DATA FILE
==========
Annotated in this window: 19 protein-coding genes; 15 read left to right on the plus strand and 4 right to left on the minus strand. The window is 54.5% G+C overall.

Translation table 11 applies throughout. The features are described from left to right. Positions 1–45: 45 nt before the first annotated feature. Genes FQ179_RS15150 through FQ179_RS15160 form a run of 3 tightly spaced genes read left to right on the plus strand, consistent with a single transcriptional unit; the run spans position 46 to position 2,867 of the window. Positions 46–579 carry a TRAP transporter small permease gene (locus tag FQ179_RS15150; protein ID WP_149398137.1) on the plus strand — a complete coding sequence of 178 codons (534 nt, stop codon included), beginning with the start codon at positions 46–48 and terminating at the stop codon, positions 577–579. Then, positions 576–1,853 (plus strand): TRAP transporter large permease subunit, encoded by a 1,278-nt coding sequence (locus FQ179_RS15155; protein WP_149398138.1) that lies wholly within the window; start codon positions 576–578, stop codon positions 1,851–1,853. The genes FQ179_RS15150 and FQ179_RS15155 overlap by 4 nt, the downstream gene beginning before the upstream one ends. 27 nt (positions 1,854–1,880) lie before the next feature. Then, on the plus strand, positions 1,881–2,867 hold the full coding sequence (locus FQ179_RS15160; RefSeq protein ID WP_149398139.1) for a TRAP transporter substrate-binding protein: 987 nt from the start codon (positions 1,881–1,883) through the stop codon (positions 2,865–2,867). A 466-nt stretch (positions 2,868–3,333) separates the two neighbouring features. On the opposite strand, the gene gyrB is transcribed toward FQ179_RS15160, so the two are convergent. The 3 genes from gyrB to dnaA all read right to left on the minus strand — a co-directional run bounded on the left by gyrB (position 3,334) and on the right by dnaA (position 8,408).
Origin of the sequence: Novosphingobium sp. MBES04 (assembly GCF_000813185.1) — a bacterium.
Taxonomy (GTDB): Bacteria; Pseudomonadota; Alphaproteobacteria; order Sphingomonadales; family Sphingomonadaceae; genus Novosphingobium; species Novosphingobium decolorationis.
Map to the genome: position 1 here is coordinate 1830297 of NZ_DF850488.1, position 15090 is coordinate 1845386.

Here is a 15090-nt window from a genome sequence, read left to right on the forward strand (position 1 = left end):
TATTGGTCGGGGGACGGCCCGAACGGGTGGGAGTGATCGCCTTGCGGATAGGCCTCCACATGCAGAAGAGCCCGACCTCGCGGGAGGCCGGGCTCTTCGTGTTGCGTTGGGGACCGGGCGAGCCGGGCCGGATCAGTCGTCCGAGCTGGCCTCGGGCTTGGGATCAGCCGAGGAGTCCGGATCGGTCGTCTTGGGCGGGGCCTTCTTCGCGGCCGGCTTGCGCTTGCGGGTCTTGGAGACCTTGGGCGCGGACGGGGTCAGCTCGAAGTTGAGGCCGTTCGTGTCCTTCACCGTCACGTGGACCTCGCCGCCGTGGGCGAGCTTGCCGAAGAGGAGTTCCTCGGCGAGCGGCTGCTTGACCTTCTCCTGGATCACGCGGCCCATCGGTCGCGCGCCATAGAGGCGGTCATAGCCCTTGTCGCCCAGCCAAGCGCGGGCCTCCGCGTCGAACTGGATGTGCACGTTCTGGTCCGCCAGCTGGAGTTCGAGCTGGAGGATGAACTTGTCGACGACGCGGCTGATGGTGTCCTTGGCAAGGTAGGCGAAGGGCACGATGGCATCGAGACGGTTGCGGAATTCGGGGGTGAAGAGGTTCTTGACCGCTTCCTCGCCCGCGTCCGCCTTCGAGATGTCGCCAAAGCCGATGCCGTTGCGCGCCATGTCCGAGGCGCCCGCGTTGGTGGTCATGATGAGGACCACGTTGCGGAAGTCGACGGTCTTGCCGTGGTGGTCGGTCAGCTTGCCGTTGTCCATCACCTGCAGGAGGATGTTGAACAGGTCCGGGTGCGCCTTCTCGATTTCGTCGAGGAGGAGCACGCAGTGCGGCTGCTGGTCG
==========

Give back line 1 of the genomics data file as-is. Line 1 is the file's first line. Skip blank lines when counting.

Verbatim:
Annotated in this window: 19 protein-coding genes; 15 read left to right on the plus strand and 4 right to left on the minus strand. The window is 54.5% G+C overall.